“There is a natural tilt to the North American continent, and sooner or later, everything loose rolls into southern California.”  — H.L. Mencken

Robert Altman’s 1993 “Short Cuts” is roughly built on the great Raymond Carver’s famous short stories.

But it cannot be read as anything but an Altman film.

Carver, who died of a brain tumor in 1988, drew most of his stories and the people in them from the damp mists of the Pacific Northwest, where rain and fog create a special brand of people for whom, as they say about the Irish, “rain is their natural condition.”

I suspect Altman was leery of all of that and instead took a chunk of Carver’s people and set them down in the fetid air of 1990s Los Angeles, where the hot winds blow, sear the brain and burn the soul.
Altman’s “Short Cuts” once again relates the trials and tribulations of ordinary working class people. In his much, much better “Nashville,” those folks worked at the trade of entertainment, of hustling and surviving on the bottom rungs of country music, where all it takes to please the crowds and make a decent buck is to get really good at strumming a guitar and sewing as many sequins as you can find on a cheap nylon cowboy shirt.

But now Altman takes us to Los Angeles, where palm trees catch fire in earthquakes, and magic is made in the dream world of Hollywood. In “Short Cuts,” however, only one or two of the players are involved in cinema-magic. 


Altman starts off on what appears to be a dark 1980s summer night, with the locals scurrying for cover as flocks of helicopters swoop low over their bars, trailers, swimming pools and manicured lawns, spraying the insecticide Malathion to still the onslaught of the dreaded fruit fly.

Bruce Davidson, as a television producer, and his wife, Andie MacDowell, have a small son who, on his way to school, is hit by a car. Several lives will collide and focus.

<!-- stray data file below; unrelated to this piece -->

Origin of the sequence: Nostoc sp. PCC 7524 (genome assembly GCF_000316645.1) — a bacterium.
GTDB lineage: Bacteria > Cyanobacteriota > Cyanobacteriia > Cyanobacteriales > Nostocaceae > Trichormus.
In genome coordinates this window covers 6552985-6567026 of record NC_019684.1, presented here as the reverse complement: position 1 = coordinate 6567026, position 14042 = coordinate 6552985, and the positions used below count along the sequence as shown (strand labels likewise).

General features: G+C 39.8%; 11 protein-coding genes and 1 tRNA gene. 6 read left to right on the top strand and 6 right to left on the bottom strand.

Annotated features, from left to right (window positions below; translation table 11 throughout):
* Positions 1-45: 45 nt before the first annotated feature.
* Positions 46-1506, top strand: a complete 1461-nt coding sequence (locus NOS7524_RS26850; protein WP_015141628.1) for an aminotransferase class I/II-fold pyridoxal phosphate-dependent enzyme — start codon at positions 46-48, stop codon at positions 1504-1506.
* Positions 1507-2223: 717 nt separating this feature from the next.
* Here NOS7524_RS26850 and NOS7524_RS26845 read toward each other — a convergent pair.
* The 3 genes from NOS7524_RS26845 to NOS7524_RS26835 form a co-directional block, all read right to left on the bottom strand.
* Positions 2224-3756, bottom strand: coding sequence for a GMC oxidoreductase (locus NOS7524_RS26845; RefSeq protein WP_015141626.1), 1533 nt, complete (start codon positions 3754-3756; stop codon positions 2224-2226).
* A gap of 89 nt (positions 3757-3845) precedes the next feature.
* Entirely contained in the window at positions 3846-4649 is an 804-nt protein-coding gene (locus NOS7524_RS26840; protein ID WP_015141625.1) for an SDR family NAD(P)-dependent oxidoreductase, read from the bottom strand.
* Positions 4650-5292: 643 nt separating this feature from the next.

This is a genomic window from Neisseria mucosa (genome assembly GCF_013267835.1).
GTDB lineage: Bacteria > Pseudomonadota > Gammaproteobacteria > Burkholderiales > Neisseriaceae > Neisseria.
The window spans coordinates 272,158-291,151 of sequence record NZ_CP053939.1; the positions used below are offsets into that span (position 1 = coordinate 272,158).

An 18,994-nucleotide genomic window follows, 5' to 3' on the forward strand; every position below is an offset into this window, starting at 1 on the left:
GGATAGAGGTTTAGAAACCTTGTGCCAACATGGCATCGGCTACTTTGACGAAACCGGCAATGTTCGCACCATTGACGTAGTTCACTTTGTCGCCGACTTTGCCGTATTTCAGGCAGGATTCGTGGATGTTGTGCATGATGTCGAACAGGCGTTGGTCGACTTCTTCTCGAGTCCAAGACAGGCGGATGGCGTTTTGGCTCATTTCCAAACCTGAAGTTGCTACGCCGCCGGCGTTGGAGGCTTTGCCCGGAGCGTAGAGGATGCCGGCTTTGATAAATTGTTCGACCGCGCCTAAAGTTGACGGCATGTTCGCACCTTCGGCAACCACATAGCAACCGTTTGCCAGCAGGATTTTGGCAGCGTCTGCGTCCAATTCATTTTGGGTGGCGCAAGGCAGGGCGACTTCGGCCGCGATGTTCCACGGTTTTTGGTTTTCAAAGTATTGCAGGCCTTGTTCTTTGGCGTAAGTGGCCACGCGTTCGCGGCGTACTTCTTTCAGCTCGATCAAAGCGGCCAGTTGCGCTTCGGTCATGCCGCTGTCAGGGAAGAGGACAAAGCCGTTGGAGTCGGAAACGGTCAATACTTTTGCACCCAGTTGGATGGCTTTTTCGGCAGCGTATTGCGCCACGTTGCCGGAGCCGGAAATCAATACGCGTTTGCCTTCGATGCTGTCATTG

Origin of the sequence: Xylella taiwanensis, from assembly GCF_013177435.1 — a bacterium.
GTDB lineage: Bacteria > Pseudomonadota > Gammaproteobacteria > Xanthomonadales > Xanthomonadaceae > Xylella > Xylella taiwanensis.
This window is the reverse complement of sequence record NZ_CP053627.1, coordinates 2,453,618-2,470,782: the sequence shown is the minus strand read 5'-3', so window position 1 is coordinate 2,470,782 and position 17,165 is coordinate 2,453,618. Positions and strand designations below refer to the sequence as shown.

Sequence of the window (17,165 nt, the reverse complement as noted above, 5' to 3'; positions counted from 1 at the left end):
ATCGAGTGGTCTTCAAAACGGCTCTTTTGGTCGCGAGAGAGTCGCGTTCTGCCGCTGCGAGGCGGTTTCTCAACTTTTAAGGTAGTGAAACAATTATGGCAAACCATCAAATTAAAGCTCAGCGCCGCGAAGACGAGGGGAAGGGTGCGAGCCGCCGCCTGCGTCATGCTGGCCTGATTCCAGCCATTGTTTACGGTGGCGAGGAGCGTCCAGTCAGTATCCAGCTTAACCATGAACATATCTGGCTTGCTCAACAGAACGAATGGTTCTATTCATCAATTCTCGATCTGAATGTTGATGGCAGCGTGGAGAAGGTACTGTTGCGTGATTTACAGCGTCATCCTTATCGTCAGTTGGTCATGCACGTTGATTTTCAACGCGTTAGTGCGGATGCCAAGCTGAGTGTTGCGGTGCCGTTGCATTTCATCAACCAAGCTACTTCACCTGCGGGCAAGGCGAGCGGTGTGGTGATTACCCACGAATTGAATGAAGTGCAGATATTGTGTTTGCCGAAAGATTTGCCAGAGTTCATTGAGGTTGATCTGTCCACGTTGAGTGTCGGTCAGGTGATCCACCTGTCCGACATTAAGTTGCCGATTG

Among others, a doctor (Matthew Modine) and his painter wife (Julianne Moore) will surface as the saddest pair. The funniest are Chris Penn as “Jerry the Cool Pool Cleaner” and his wife Jennifer Jason Leigh, as a house mom who does phone sex for a living while changing diapers.

There is an alcoholic limo driver (the cult singer/composer Tom Waits) married to hash house waitress Lily Tomlin, a woman who works as a children’s birthday party clown (Anne Archer), an irate baker (singer Lyle Lovett), and a struggling makeup artist (Robert Downey Jr.)

Tough guy Fred Ward appears with the great Huey Lewis and actor/writer Buck Henry as three blue-collar boys who go off  on a fishing trip and find a naked murdered girl floating in the water by their cook site. What they do about it will shock you, as it threads its way through the story.

Tim Robbins, an Altman favorite, is here as a crazy semi-comical LAPD motorcycle cop, a bellowing, philandering, brutal creep who ignores his kids and hates his dog, who hates  him.


The stars, of course, never stop coming at you in an Altman film. The incredible Frances McDormand contributes another of her jewel-like characters. She went on to stun in “Fargo” and became indispensable.

You will be surprised by the sudden appearance of Jack Lemmon, as Davidson’s long-estranged father, who has come home to explain about how he regretted once having an affair with the mother’s sister. It’s the most touching 10-minute scene in the movie.

“Short Cuts” begins with the rain of Malathion on the city and ends with a major earthquake. It is as different from “Nashville,” as Nashville is from Los Angeles. The country western pilgrims seemed to thrive on hope, on the belief in luck and their personal Jesus. They tried to amuse one another and were all bonded together by the sweet sadness of a Patsy Cline and the beer and spangled humor of a Little Jimmy Dickens.

Even with comic relief, there is none of that brotherhood of the spirit here in the smoggy recesses of Altman’s LA. He gives us a dark, paranoid landscape peopled with desperate, lost figures. It is more Raymond Chandler’s city than Carver’s, and Nathaniel West’s “Day of the Locust.”

Despite hustling and the bloody ending of “Nashville,” I felt sad leaving it. I would hope to never see the city of “Short Cuts,” again.

J.P. Devine, of Waterville, is a former stage and screen actor.

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